Is War With Iran Inevitable After Soleimani's Assassination? - Rolling Stone
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So…Are We Going to War With Iran Now?

Supreme Leader Ayatollah Ali Khamenei has vowed “harsh retaliation” after the Trump-ordered assassination of military commander Qasem Soleimani

TEHRAN, IRAN - SEPTEMBER 18 : Iranian Quds Force commander Qassem Soleimani (C) attends Iranian supreme leader Ayatollah Ali Khamenei's (not seen) meeting with the Islamic Revolution Guards Corps (IRGC) in Tehran, Iran on September 18, 2016. (Photo by Pool / Press Office of Iranian Supreme Leader/Anadolu Agency/Getty Images)

Iranian Quds Force commander Qasem Soleimani in 2016. He was assassinated by a U.S. drone strike on Friday morning.

Pool / Press Office of Iranian Supreme Leader/Anadolu Agency/Getty Images

Early Friday morning in Iraq, the United States assassinated high-ranking Iranian military and intelligence official Qasem Soleimani. He was killed in a drone strike at Baghdad International Airport, along with several officials from Iran-backed militias operating in Iraq. The attack represents the most aggressive action yet in an increasingly tense standoff between the U.S. and Iran, and one that many believe could lead to war between the two nations.

The Pentagon confirmed the news of Soleimani’s assassination late Thursday night in the U.S., noting that the action was carried out “at the direction” of President Trump, while misidentifying the organization Soleimani led. The Pentagon did not detail the intelligence that led to Soleimani’s death, and justifications from the administration have been inconsistent.

It’s hard to overstate the magnitude of Soleimani’s assassination. The commander of Iran’s elite Quds Force, he was the longtime architect of the nation’s military and intelligence operations. As such, he was one of Iran’s most powerful men, and a close confidant of Supreme Leader Ayatollah Ali Khamenei, who has made his disdain for Trump’s strong-arm tactics clear. Soleimani was a terrorist, murderer, and one of the world’s most dangerous men, aiding Syrian President Bashar al-Assad in the Syrian civil war and causing the deaths of hundreds of Americans during the Iraq War, according to U.S. officials. But his assassination is tantamount to an act of war against Iran, and it’s unclear — if not unlikely — that the Trump administration, which acted without the input of Congress, has any real plan to deal with the fallout.

Though the Pentagon claimed in its statement that Soleimani was assassinated “to protect U.S. personnel abroad,” the move will almost certainly have the opposite effect. Iran has already said it will respond aggressively — with Supreme Leader Khamenei promising a “harsh retaliation” — and the U.S. State Department has urged citizens in Iraq to leave “immediately.”

“His departure to God does not end his path or his mission,” Khamenei added in a statement calling for three days of mourning, “but a forceful revenge awaits the criminals who have his blood and the blood of the other martyrs last night on their hands.”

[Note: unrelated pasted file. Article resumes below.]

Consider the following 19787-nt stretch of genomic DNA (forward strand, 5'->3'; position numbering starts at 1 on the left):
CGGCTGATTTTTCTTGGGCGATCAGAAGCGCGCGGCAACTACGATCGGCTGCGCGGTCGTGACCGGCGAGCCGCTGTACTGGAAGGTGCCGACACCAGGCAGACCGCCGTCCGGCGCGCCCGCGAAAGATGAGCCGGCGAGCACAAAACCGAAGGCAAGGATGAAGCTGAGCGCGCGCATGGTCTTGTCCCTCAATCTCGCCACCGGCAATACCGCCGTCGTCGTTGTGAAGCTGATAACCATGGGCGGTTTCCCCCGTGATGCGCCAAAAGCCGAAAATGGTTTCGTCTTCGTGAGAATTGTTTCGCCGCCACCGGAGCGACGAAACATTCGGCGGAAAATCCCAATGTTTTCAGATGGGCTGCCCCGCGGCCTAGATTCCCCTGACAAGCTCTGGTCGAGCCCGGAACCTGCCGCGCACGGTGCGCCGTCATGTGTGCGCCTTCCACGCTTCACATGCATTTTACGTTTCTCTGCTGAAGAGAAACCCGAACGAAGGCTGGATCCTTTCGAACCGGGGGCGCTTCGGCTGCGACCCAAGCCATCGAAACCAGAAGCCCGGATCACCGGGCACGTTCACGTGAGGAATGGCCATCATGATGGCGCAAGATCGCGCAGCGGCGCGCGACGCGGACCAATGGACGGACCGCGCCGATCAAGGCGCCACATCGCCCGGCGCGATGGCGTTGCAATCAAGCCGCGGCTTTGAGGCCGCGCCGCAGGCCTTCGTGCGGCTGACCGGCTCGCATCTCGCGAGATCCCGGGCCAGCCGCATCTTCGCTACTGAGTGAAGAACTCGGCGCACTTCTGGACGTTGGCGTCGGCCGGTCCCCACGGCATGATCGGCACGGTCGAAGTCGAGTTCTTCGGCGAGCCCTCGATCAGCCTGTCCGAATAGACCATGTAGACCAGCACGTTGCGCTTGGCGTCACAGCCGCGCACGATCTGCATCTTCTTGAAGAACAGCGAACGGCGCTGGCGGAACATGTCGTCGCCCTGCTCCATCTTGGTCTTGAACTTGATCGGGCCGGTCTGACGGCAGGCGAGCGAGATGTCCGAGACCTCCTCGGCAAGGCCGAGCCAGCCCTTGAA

Soleimani’s assassination came days after Iran-backed protesters stormed the U.S. embassy in Baghdad, an attack the Pentagon says was orchestrated by Soleimani, and less than a week after a rocket attack against an Iraqi base housing U.S. troops left one American contractor dead. The U.S. blamed the attack on an Iran-backed militia, and responded over the weekend by launching airstrikes against the group. Around 750 U.S. troops were later dispatched to help quell the attack against the embassy in Baghdad.

The recent attacks from both sides represent the latest escalation in a series of provocations that have played out since Trump pulled the U.S. out of the Iran nuclear agreement signed by the Obama administration and several other world powers in 2015. Soleimani’s assassination on Friday is, by far, the most significant act of aggression by either side, and could be a tipping point into all-out war with a nation of 80 million boasting formidable military capabilities.

Trump doesn’t appear to understand the gravity of the situation. He responded to the news Thursday night by tweeting a low-resolution image of an American flag, which is now pinned to the top of his Twitter page.

“Iran never won a war, but never lost a negotiation!” he added Friday morning, an ostensible reference to the negotiation of the Iran nuclear deal, which Trump has long derided. Considering the U.S. is on the brink of war with Iran, which has also resumed its nuclear program, it’s pretty hard to argue either nation is in a better place than it was while the deal was in tact. Following Soleimani’s assassination, the situation now appears unsalvageable.

In This Article: Iran, Qasem Soleimani


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